Class: BasicObject

Defined in:
lib/rspec/mocks/syntax.rb

Overview

The legacy :should syntax adds the following methods directly to BasicObject so that they are available off of any object. Note, however, that this syntax does not always play nice with delegate/proxy objects. We recommend you use the non-monkeypatching :expect syntax instead.

See Also:

Instance Method Summary collapse

Instance Method Details

#as_null_objectObject

Note:

This is only available when you have enabled the should syntax.

Tells the object to respond to all messages. If specific stub values are declared, they'll work as expected. If not, the receiver is returned.



# File 'lib/rspec/mocks/syntax.rb', line 286

#null_object?Object

Note:

This is only available when you have enabled the should syntax.

Returns true if this object has received as_null_object



# File 'lib/rspec/mocks/syntax.rb', line 297

#should_not_receiveObject

Sets and expectation that this object should not receive a message during this example.



# File 'lib/rspec/mocks/syntax.rb', line 226

#should_receiveObject

Note:

This is only available when you have enabled the should syntax.

Sets an expectation that this object should receive a message before the end of the example.

Examples:


logger = double('logger')
thing_that_logs = ThingThatLogs.new(logger)
logger.should_receive(:log)
thing_that_logs.do_something_that_logs_a_message

See Also:



# File 'lib/rspec/mocks/syntax.rb', line 212

#stubObject

Note:

This is only available when you have enabled the should syntax.

Tells the object to respond to the message with the specified value.

Examples:


counter.stub(:count).and_return(37)
counter.stub(:count => 37)
counter.stub(:count) { 37 }

See Also:



# File 'lib/rspec/mocks/syntax.rb', line 231

#stub_chain(method1, method2) ⇒ Object #stub_chain("method1.method2") ⇒ Object #stub_chain(method1, method_to_value_hash) ⇒ Object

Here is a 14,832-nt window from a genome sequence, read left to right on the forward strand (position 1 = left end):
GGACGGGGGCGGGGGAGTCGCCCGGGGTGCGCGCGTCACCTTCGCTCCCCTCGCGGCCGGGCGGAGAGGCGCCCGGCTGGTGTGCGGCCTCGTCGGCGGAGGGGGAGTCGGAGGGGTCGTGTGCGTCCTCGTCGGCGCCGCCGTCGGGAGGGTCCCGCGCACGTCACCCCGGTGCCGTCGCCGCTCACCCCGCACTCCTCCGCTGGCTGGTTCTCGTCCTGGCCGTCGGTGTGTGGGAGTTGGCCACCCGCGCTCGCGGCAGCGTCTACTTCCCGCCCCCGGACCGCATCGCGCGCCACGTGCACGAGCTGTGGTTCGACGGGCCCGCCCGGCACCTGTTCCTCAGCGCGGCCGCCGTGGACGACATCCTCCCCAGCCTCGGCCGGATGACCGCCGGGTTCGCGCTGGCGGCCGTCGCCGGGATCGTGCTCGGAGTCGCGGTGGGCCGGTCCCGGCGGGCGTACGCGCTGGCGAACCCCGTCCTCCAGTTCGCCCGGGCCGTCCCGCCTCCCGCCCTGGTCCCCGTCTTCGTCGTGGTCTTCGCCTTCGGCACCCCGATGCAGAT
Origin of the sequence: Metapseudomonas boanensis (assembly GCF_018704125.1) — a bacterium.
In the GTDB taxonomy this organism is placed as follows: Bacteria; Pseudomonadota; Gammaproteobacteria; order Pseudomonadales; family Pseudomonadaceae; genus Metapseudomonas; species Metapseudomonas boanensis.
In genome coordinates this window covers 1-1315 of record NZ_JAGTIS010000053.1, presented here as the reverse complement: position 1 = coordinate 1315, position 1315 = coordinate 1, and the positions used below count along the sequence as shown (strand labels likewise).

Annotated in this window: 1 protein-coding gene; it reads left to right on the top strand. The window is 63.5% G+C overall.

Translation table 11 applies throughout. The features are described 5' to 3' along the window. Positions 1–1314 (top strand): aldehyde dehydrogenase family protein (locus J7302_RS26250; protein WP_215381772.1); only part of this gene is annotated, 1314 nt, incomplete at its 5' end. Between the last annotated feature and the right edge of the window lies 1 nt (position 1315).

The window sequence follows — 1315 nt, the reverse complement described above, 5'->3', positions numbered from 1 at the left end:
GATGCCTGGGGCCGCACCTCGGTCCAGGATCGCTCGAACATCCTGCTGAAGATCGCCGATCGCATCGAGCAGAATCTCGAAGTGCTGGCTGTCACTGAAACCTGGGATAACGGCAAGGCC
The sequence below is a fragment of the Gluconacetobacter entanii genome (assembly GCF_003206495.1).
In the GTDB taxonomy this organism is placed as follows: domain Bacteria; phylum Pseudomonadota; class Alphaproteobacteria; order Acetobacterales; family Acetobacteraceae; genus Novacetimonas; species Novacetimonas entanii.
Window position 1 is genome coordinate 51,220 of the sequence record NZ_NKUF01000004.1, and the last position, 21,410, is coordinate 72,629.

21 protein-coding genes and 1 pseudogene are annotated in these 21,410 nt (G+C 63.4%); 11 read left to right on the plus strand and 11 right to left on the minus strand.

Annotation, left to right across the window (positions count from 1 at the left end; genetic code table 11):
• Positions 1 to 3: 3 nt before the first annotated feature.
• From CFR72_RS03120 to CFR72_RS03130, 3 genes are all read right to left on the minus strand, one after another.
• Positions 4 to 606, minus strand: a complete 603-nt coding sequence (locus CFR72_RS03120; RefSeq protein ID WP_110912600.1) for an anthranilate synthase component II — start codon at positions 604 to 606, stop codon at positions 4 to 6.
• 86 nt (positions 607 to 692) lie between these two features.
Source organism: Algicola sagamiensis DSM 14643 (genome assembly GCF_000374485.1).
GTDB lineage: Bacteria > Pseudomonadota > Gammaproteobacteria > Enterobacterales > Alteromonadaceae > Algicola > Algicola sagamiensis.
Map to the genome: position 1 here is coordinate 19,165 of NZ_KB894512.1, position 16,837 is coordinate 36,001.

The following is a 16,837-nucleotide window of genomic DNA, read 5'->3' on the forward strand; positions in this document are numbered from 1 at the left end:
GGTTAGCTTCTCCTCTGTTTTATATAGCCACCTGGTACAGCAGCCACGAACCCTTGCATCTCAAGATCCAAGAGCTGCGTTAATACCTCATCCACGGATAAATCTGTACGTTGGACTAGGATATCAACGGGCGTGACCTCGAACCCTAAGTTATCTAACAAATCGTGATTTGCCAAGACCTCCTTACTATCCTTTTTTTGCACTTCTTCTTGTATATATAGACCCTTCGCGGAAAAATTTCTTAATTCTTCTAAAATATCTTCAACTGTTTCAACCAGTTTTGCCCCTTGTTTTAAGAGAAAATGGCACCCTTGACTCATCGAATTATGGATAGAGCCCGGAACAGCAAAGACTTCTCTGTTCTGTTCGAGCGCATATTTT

Note:

This is only available when you have enabled the should syntax.

Stubs a chain of methods.

Warning:

Chains can be arbitrarily long, which makes it quite painless to violate the Law of Demeter in violent ways, so you should consider any use of stub_chain a code smell. Even though not all code smells indicate real problems (think fluent interfaces), stub_chain still results in brittle examples. For example, if you write foo.stub_chain(:bar, :baz => 37) in a spec and then the implementation calls foo.baz.bar, the stub will not work.

Examples:


double.stub_chain("foo.bar") { :baz }
double.stub_chain(:foo, :bar => :baz)
double.stub_chain(:foo, :bar) { :baz }

# Given any of ^^ these three forms ^^:
double.foo.bar # => :baz

# Common use in Rails/ActiveRecord:
Article.stub_chain("recent.published") { [Article.new] }

See Also:



# File 'lib/rspec/mocks/syntax.rb', line 254

#unstubObject

Note:

This is only available when you have enabled the should syntax.

Removes a stub. On a double, the object will no longer respond to message. On a real object, the original method (if it exists) is restored.

This is rarely used, but can be useful when a stub is set up during a shared before hook for the common case, but you want to replace it for a special case.



# File 'lib/rspec/mocks/syntax.rb', line 243